Nice to see the kit available again--it was a very decent 1990's kit. The Magic Tracks are a big improvement on the "old school" link to link track in the original kits, but the on-vehicle tools are still pretty poor. Dragon decided not to throw in any of the Smart Kit tools from their Panzer III and IV kits, unfortunately, so an aftermarket set from Tamiya or Cyber Hobby will be needed, particularly to replace the jack, which has the mounting brackets molded as part of the body. One other change in this new release is the removal of nearly all the redundant parts. The original DML issue of the Sturmgeschutz III Ausf. F included all the parts needed to assemble an Ausf. C, D, or E as well, though this was not called out in the instructions. These parts are not on the sprues shown here, since Cyber Hobby is also offering a short gun Stug in its own box.
bill_c
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MODEL SHIPWRIGHTS
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Posted: Tuesday, May 26, 2009 - 03:54 AM UTC
Nice review, Andrzej! How is the road wheels detailing? They seem a bit soft to me.

And the Dunkelgelb paint scheme for 1942 got me to scratching my head....
endrju007
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Wojewodztwo Podkarpackie, Poland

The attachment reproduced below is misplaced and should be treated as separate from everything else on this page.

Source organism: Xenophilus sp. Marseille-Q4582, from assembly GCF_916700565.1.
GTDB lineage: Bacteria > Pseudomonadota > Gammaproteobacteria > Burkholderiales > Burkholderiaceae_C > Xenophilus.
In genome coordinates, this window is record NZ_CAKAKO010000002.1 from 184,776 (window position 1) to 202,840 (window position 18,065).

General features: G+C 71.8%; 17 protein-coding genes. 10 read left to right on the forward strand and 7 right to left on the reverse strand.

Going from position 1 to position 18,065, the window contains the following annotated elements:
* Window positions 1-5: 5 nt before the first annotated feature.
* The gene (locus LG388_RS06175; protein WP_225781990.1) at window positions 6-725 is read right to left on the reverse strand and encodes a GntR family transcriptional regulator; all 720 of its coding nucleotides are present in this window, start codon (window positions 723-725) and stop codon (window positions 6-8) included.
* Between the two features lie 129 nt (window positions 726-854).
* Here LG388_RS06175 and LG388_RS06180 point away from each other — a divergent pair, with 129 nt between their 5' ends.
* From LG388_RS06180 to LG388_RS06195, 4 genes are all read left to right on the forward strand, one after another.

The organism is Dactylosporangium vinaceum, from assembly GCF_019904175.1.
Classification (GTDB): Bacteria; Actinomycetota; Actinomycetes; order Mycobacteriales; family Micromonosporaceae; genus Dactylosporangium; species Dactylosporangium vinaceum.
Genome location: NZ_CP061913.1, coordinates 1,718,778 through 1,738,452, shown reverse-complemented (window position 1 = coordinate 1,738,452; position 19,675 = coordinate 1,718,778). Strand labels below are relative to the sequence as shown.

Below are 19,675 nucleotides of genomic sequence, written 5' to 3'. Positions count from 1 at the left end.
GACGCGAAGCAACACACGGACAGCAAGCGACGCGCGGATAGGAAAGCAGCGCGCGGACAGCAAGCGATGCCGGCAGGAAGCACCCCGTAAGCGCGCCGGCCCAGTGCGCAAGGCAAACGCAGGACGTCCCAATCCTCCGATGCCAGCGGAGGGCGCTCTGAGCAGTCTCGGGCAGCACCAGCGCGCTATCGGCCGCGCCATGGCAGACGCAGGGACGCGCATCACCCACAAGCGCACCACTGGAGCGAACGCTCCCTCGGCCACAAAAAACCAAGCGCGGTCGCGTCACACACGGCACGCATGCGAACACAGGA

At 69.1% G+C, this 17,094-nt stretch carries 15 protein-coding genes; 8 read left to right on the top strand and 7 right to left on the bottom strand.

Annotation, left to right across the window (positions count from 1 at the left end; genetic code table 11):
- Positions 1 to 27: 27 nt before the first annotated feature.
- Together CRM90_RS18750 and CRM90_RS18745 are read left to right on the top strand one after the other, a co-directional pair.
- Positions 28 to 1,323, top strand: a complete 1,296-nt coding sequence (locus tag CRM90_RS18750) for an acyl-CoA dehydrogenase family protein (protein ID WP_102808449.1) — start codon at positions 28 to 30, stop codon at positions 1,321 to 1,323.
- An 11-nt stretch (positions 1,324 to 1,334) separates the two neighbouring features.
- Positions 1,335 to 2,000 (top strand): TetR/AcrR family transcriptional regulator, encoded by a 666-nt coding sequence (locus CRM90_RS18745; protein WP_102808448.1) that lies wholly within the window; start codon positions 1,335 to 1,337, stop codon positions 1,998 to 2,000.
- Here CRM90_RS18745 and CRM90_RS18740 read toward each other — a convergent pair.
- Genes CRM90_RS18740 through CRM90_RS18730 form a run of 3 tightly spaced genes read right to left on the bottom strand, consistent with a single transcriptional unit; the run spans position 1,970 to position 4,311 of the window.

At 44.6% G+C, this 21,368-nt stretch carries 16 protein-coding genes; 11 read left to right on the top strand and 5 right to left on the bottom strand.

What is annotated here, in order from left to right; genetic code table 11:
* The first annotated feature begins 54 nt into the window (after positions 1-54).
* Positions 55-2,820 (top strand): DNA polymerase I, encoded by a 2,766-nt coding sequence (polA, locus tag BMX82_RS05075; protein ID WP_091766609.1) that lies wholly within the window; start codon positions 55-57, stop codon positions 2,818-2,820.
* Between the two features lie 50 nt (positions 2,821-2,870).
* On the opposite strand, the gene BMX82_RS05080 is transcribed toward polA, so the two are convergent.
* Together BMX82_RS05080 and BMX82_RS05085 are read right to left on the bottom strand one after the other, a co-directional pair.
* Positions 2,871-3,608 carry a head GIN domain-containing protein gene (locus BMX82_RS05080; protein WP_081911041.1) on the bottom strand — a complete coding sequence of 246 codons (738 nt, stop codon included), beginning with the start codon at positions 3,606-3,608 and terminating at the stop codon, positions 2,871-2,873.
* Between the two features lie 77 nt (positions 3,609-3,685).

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Posted: Tuesday, May 26, 2009 - 09:04 AM UTC
Thank you all for comments!


Quoted Text

Nice review, Andrzej! How is the road wheels detailing? They seem a bit soft to me.

And the Dunkelgelb paint scheme for 1942 got me to scratching my head....



Wheels are bit soft, but not enough to be fun-killers, i.e. old Tamiya StuG had worse in my feeling. They may be more difficult to paint though...
Concerning '42 Dunkelgelb painting - I was surprised as well but I dug around and this is what I've found (from Panzewaffe.pl - my translation):
"It is common knowlage that Dunkelgelb base paint was introduced by Heeres Mitelungen No 181 instruction but in reality first Dunkelgelb factory-painted vehicles appeared at least in Spring of 1942. This instruction (dated 18 February 1943) introduced new camo scheme of green or brown stripes, dots and spots".
I do believe that before this instruction some vehicles prooved this camo to be working good, so it may be possible to have '42 vehicle in this painting as well.

Once again - thanks for comments!

A.
bill_c
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Posted: Tuesday, May 26, 2009 - 10:33 AM UTC
That's interesting about the paint. Seems the more I know about camo, the less I know. It's enough to make me give up painting them at all!
Desmoquattro
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New Brunswick, Canada
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Posted: Friday, June 12, 2009 - 03:01 AM UTC
Another note:

The roadwheels don't fit onto the torsion shafts without some modification, I ended up drilling out the holes and cutting the shafts down several mm to make them fit. Odd that something so basic wouldn't fit, but it is easy to fix.